The year the Big Lie went global
Close your eyes, for a moment, and imagine the evening of November 7, 2012.
Barack Obama had just won reelection in a hard-fought presidential race and the celebrity host of “The Apprentice” was stewing. Back then, Donald Trump was a mere reality TV star and a staunch proponent of the birther conspiracy, the baseless claim that Obama was born abroad, and therefore ineligible to serve as president of the United States. Those were also the days when Trump was still on Twitter, and he took to the bird app to voice his dismay with the U.S. electoral college system. “This election is a total sham and a travesty,” he declared, in a series of now belligerently familiar tweets. “We are not a democracy!”
Fast-forward a decade. That Twitter tantrum that generated a few eye-rolls from coastal media in 2012 now reads like foreshadowing to the kaleidoscope of election fraud myths that have metastasized since the 2020 election and proven ever more resilient. Some 60% of Republicans believe that the last presidential election was stolen.
This “Big Lie” – the meritless claim that the election was hijacked by voter fraud and President Joe Biden was its illegitimate victor – has had tangible policy consequences, leading to the introduction of a slew of state house bills in the U.S. that would restrict voter access, and inspiring Trump acolytes in swing states to run for offices that oversee elections, a development one Democratic secretary of state characterized as a “five-alarm fire.”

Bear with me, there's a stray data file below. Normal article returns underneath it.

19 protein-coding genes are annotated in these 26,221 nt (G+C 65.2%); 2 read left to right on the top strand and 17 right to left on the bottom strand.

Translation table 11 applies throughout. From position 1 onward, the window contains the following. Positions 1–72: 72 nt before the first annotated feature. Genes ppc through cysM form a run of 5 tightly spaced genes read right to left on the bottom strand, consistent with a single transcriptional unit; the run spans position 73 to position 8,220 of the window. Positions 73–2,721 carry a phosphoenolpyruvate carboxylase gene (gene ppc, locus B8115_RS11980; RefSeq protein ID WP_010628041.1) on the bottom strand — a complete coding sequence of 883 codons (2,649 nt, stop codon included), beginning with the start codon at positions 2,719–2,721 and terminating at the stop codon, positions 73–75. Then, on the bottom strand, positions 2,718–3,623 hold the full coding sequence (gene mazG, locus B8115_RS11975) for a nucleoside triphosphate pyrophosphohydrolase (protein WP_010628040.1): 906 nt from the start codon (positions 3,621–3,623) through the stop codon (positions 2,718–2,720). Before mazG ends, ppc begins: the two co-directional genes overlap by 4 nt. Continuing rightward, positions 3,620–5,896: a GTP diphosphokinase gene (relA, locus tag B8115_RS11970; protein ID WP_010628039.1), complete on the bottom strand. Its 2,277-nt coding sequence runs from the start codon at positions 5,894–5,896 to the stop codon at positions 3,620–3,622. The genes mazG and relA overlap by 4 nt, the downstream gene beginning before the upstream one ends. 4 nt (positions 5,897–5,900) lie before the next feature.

The Big Lie reshaping America’s electoral landscape is also providing fertile ground for politicians abroad, who are adopting the rhetoric of widespread voter fraud over the inconvenient realities of legitimate electoral loss. From Brazil to Israel, accusations of rigged elections are gaining momentum, animating conspiracists, and undermining faith in the democratic process. Here are four examples:
Trump fanboy and far-right President Jair Bolsonaro defended Trump’s allegations of voter fraud the day after the disastrous January 6th assault on the U.S. Capitol. “What was the problem that caused that whole crisis, basically? Lack of trust in the election,” he hypothesized. “There were people who voted three, four times. Dead people voted. It was a free-for-all.” It’s not just the U.S. electoral system Bolsonaro railed against. For months, the Brazilian president has been leveling fraud claims against Brazil’s electronic voting system and already questioning the legitimacy of the country’s upcoming 2022 presidential race – but only if he loses, naturally.
Bolsonaro’s attacks on Brazil’s electoral system come as polls consistently show him trailing the candidate most likely to run against him, former President Luiz Inácio Lula da Silva. Recognizing the importance of the upcoming election, Trump allies – including former Trump strategist Steve Bannon – have thrown their weight behind Bolsonaro and are faithfully propping up his voter fraud allegations. According to the New York Times, Bannon argued Bolsonaro “will only lose if ‘the machines’ steal the election.” Bolsonaro, too, has preempted a loss to Lula by declaring fraud as the only possible explanation for his defeat, and has suggested he won’t concede the election if that happens. “I have three alternatives for my future,” Bolsonaro explained of his electoral prospects in August. “Being arrested, killed, or victory.”